When talking about short films or any content about global warming, we often think of straight information or boring documentaries, but CCCL Film Festival doesn't believe that. They believe that short films that communicate serious issues can also be diverse, fun to watch, and creative.

Nakorn Chaisri, filmmaker, program officer, event and festival designer of CCCL Film Festival.

We sat down and talked with Dr. Busakorn Suriyasarn and filmmaker Nakhon Chaisri, program officer, event and festival designer of CCCL Film Festival to discuss the ins and outs behind the creation of this Edu-tainment Film Festival.

One afternoon, I heard the news that Chiang Mai's dust season was back in full swing. Just before ending the conversation, I hoped with all my heart that we would hear some good news next year. It all starts with the realization that global warming is not far away. We all learned that.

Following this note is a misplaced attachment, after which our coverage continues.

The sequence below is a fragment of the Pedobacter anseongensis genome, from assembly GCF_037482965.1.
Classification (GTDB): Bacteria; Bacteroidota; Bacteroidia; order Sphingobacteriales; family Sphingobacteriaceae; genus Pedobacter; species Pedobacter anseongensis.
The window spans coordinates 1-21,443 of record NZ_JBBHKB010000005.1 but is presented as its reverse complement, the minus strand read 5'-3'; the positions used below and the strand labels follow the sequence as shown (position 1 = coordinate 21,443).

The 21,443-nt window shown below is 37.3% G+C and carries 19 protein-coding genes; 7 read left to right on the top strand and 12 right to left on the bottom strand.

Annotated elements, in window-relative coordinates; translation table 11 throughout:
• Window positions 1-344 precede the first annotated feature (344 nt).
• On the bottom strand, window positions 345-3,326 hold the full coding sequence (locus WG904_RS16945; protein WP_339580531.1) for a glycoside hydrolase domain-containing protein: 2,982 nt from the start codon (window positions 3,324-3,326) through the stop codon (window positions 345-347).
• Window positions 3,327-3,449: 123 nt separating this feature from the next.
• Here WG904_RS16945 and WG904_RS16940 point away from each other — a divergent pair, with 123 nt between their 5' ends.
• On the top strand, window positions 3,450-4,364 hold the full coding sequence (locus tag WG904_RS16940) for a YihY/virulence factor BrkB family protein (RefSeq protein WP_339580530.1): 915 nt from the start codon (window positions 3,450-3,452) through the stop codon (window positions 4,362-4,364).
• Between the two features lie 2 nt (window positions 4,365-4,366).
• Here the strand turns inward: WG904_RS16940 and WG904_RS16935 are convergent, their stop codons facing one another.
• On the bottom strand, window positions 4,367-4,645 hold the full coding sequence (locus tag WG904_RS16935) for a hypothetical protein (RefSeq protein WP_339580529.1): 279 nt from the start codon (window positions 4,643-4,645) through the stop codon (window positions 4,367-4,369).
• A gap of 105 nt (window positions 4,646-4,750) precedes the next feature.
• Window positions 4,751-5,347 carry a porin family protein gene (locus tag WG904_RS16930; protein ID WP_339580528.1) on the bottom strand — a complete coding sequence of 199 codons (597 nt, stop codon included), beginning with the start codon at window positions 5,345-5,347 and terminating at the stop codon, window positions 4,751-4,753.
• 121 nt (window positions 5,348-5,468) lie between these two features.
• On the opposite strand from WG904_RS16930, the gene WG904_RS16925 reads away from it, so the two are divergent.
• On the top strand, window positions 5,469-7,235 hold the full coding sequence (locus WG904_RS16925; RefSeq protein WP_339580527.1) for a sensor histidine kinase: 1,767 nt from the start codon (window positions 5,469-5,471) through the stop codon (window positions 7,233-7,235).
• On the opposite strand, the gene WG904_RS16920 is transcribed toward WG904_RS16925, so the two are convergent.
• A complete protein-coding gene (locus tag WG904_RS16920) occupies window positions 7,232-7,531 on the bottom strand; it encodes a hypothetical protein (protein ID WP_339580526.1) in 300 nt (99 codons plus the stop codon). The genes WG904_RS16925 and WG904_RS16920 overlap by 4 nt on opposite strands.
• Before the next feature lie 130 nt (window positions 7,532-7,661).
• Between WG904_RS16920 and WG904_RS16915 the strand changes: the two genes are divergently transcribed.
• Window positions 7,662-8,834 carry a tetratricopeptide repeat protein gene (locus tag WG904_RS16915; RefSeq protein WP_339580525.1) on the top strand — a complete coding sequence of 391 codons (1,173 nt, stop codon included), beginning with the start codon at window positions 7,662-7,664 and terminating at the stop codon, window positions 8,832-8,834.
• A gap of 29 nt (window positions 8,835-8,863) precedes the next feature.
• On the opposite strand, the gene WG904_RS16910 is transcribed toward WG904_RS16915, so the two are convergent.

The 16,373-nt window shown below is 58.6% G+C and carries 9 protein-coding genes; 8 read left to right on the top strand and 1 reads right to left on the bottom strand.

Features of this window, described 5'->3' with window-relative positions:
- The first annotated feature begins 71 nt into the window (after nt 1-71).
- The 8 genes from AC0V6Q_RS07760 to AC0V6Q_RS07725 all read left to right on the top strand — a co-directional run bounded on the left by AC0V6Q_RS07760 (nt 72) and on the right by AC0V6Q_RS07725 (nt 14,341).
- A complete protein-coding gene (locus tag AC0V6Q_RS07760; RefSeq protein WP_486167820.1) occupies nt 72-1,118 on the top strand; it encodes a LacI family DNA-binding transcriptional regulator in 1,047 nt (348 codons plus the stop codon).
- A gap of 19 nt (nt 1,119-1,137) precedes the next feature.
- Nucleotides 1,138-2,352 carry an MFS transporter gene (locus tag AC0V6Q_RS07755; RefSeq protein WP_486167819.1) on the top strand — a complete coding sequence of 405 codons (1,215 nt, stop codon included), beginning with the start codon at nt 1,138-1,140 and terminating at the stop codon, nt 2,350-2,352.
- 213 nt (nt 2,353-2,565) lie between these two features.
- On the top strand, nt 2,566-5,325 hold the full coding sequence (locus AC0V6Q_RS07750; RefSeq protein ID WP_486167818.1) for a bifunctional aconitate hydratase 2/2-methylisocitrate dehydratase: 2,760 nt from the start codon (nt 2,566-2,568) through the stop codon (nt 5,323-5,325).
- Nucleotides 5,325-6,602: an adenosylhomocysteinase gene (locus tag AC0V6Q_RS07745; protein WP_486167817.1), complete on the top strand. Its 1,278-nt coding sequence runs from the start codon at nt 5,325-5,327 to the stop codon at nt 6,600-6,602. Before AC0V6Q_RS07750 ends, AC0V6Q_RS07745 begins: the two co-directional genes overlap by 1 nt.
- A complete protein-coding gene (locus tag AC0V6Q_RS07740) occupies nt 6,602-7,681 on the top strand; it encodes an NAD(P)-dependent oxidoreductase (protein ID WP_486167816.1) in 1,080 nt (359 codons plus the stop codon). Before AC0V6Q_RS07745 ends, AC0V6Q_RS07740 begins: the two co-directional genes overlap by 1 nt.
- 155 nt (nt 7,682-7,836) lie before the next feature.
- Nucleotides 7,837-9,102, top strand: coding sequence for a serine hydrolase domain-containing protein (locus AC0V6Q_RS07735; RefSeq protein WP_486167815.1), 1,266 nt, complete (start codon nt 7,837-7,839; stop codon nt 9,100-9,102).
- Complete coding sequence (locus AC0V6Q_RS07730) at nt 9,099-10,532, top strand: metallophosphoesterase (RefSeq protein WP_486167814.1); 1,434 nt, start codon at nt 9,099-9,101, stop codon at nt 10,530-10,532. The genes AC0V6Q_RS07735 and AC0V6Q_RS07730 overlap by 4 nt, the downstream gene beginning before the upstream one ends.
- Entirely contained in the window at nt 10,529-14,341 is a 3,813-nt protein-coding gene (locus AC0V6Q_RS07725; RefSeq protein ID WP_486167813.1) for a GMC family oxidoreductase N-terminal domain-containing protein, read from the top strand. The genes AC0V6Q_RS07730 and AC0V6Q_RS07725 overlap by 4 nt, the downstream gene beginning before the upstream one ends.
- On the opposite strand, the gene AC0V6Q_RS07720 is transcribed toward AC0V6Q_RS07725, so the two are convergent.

The world is sick, we must change.

Having worked for the UN and have always followed the news of climate change around the world, Busakorn gradually gets more involved in climate change/global warming works, But what makes you feel it the most is the signs that you experienced yourself.

“I came from Chiang Rai. In the past, the winter in Chiang Rai was very cold. But now when we go back there and it's hot. I wondered why it was like this.” “The news that came out in the last few years, millions of Rai (1 Rai equals to 1,600 sqm) of forest fires, Billions of animals killed or displaced [in Australia]. These are situations that people in the city do not experience and think that it is far away. In fact it is far from you but it is not far from other people. Farmers who grow crops are faced with irregular rainfalls. The same crops do not produce the same results.”